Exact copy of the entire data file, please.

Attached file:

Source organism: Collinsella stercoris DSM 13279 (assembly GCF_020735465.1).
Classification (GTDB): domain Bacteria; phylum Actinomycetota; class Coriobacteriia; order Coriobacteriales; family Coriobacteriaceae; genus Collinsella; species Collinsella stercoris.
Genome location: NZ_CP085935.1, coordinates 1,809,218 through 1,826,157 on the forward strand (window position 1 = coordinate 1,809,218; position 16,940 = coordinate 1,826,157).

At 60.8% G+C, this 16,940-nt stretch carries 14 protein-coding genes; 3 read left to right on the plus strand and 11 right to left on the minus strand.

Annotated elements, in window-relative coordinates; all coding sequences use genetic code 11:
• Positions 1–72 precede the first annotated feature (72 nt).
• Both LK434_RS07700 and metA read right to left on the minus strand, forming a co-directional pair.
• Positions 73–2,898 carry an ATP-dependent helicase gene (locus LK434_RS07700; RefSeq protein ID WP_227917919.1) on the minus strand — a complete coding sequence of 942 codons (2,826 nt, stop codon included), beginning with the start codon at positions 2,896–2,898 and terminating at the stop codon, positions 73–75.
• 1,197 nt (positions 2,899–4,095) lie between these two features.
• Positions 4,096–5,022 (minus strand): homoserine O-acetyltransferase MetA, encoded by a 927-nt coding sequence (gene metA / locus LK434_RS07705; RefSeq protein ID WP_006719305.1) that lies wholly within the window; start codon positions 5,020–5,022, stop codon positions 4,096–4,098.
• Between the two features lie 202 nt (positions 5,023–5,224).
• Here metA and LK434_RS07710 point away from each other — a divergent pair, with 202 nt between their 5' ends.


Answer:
Source organism: Collinsella stercoris DSM 13279 (assembly GCF_020735465.1).
Classification (GTDB): domain Bacteria; phylum Actinomycetota; class Coriobacteriia; order Coriobacteriales; family Coriobacteriaceae; genus Collinsella; species Collinsella stercoris.
Genome location: NZ_CP085935.1, coordinates 1,809,218 through 1,826,157 on the forward strand (window position 1 = coordinate 1,809,218; position 16,940 = coordinate 1,826,157).

At 60.8% G+C, this 16,940-nt stretch carries 14 protein-coding genes; 3 read left to right on the plus strand and 11 right to left on the minus strand.

Annotated elements, in window-relative coordinates; all coding sequences use genetic code 11:
• Positions 1–72 precede the first annotated feature (72 nt).
• Both LK434_RS07700 and metA read right to left on the minus strand, forming a co-directional pair.
• Positions 73–2,898 carry an ATP-dependent helicase gene (locus LK434_RS07700; RefSeq protein ID WP_227917919.1) on the minus strand — a complete coding sequence of 942 codons (2,826 nt, stop codon included), beginning with the start codon at positions 2,896–2,898 and terminating at the stop codon, positions 73–75.
• 1,197 nt (positions 2,899–4,095) lie between these two features.
• Positions 4,096–5,022 (minus strand): homoserine O-acetyltransferase MetA, encoded by a 927-nt coding sequence (gene metA / locus LK434_RS07705; RefSeq protein ID WP_006719305.1) that lies wholly within the window; start codon positions 5,020–5,022, stop codon positions 4,096–4,098.
• Between the two features lie 202 nt (positions 5,023–5,224).
• Here metA and LK434_RS07710 point away from each other — a divergent pair, with 202 nt between their 5' ends.